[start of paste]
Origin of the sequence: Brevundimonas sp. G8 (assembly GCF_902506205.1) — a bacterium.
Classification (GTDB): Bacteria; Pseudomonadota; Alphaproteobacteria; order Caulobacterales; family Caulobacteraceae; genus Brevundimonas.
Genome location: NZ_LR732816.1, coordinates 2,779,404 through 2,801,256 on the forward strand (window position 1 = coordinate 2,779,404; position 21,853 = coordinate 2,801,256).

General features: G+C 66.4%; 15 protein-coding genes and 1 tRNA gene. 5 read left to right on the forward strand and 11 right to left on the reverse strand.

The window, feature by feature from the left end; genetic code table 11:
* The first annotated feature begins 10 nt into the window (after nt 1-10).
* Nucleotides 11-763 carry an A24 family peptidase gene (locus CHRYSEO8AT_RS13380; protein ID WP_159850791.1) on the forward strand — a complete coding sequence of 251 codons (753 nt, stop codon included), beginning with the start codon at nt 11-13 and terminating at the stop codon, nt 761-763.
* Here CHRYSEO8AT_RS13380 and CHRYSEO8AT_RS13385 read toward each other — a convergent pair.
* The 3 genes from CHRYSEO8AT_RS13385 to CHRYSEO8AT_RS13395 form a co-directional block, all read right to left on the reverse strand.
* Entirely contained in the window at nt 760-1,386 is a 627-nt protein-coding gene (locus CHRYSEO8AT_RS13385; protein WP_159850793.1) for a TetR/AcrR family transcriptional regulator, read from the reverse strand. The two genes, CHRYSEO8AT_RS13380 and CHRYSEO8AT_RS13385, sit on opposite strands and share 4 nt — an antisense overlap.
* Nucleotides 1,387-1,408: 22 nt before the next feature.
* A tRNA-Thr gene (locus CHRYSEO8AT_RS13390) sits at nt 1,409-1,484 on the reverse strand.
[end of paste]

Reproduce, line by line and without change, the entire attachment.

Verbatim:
Origin of the sequence: Brevundimonas sp. G8 (assembly GCF_902506205.1) — a bacterium.
Classification (GTDB): Bacteria; Pseudomonadota; Alphaproteobacteria; order Caulobacterales; family Caulobacteraceae; genus Brevundimonas.
Genome location: NZ_LR732816.1, coordinates 2,779,404 through 2,801,256 on the forward strand (window position 1 = coordinate 2,779,404; position 21,853 = coordinate 2,801,256).

General features: G+C 66.4%; 15 protein-coding genes and 1 tRNA gene. 5 read left to right on the forward strand and 11 right to left on the reverse strand.

The window, feature by feature from the left end; genetic code table 11:
* The first annotated feature begins 10 nt into the window (after nt 1-10).
* Nucleotides 11-763 carry an A24 family peptidase gene (locus CHRYSEO8AT_RS13380; protein ID WP_159850791.1) on the forward strand — a complete coding sequence of 251 codons (753 nt, stop codon included), beginning with the start codon at nt 11-13 and terminating at the stop codon, nt 761-763.
* Here CHRYSEO8AT_RS13380 and CHRYSEO8AT_RS13385 read toward each other — a convergent pair.
* The 3 genes from CHRYSEO8AT_RS13385 to CHRYSEO8AT_RS13395 form a co-directional block, all read right to left on the reverse strand.
* Entirely contained in the window at nt 760-1,386 is a 627-nt protein-coding gene (locus CHRYSEO8AT_RS13385; protein WP_159850793.1) for a TetR/AcrR family transcriptional regulator, read from the reverse strand. The two genes, CHRYSEO8AT_RS13380 and CHRYSEO8AT_RS13385, sit on opposite strands and share 4 nt — an antisense overlap.
* Nucleotides 1,387-1,408: 22 nt before the next feature.
* A tRNA-Thr gene (locus CHRYSEO8AT_RS13390) sits at nt 1,409-1,484 on the reverse strand.